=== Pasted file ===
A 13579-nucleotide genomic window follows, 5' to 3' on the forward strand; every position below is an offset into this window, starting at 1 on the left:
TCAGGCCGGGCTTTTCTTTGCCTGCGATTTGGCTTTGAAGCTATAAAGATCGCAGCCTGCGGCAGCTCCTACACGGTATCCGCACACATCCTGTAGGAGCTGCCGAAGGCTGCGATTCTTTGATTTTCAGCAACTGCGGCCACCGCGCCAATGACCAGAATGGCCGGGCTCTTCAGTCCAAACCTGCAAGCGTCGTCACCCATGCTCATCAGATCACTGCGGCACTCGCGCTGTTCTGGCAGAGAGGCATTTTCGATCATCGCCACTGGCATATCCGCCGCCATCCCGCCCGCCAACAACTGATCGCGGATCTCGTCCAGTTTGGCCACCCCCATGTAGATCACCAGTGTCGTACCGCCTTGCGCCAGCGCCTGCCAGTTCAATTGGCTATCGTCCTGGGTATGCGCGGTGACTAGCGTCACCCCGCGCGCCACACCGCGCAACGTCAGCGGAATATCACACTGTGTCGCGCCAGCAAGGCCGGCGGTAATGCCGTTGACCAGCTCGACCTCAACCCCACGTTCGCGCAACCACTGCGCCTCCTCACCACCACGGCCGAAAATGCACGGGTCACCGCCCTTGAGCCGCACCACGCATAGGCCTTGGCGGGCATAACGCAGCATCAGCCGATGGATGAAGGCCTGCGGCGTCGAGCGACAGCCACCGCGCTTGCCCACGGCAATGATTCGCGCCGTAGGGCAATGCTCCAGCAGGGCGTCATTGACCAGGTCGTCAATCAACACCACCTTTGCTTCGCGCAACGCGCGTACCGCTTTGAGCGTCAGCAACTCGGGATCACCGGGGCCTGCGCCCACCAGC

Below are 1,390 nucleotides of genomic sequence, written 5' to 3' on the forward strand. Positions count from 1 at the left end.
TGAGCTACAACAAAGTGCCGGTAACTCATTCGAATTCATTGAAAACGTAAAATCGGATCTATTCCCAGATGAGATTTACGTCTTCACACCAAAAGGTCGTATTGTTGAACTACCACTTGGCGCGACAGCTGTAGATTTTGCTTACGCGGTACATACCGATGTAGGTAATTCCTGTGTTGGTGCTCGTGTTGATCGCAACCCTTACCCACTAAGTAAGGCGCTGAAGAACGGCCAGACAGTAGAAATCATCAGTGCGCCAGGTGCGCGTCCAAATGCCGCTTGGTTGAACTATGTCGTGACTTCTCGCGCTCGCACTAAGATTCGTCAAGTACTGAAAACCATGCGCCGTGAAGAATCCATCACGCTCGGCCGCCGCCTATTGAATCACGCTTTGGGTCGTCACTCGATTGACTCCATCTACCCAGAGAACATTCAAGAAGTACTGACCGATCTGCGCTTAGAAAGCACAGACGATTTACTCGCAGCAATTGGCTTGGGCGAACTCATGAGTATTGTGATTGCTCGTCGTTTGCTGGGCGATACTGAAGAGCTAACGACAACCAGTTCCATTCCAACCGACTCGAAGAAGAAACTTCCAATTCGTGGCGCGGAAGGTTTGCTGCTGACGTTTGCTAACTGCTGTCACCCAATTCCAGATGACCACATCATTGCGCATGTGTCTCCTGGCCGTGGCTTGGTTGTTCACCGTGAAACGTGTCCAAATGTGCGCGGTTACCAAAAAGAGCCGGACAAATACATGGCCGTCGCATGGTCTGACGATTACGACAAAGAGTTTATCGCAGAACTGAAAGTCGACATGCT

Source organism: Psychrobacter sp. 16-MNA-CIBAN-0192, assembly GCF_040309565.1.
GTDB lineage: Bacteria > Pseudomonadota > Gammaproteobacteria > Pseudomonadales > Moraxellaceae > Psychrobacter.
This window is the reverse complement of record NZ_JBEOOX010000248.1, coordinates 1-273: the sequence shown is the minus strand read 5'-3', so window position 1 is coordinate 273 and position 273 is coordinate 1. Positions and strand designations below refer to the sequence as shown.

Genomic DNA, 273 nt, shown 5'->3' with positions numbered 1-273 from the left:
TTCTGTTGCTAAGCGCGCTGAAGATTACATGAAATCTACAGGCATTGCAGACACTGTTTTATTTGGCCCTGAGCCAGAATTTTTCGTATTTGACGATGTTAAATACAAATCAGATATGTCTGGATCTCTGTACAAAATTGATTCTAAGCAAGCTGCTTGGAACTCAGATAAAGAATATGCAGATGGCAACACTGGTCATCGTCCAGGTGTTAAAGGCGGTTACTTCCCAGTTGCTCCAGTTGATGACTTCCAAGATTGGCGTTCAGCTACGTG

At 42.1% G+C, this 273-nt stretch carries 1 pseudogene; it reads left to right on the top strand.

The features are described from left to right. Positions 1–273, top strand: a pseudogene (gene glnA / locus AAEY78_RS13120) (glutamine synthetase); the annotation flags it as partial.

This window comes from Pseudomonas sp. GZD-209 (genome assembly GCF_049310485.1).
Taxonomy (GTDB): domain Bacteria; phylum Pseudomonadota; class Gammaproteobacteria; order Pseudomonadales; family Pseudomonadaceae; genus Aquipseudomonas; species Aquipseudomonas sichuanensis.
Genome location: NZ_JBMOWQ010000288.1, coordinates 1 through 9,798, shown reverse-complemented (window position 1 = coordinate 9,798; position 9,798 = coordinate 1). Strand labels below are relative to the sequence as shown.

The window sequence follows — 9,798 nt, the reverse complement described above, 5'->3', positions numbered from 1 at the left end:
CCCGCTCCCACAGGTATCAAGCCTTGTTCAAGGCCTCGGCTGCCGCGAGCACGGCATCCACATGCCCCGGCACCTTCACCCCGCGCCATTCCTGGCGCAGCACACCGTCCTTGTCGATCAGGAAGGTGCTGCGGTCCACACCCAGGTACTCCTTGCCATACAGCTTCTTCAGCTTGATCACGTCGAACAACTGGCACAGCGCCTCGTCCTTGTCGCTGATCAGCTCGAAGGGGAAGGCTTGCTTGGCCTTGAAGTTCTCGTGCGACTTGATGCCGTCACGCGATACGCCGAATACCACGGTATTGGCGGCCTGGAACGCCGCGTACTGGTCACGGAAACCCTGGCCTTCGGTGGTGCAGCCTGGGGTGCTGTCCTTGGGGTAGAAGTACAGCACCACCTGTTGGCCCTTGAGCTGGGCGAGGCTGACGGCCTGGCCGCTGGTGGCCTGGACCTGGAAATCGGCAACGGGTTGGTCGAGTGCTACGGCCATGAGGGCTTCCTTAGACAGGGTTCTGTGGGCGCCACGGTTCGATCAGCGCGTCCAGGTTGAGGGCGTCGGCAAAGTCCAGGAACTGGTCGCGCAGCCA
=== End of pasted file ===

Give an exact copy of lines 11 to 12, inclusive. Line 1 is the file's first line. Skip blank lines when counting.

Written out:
The features are described from left to right. Positions 1–273, top strand: a pseudogene (gene glnA / locus AAEY78_RS13120) (glutamine synthetase); the annotation flags it as partial.

This window comes from Pseudomonas sp. GZD-209 (genome assembly GCF_049310485.1).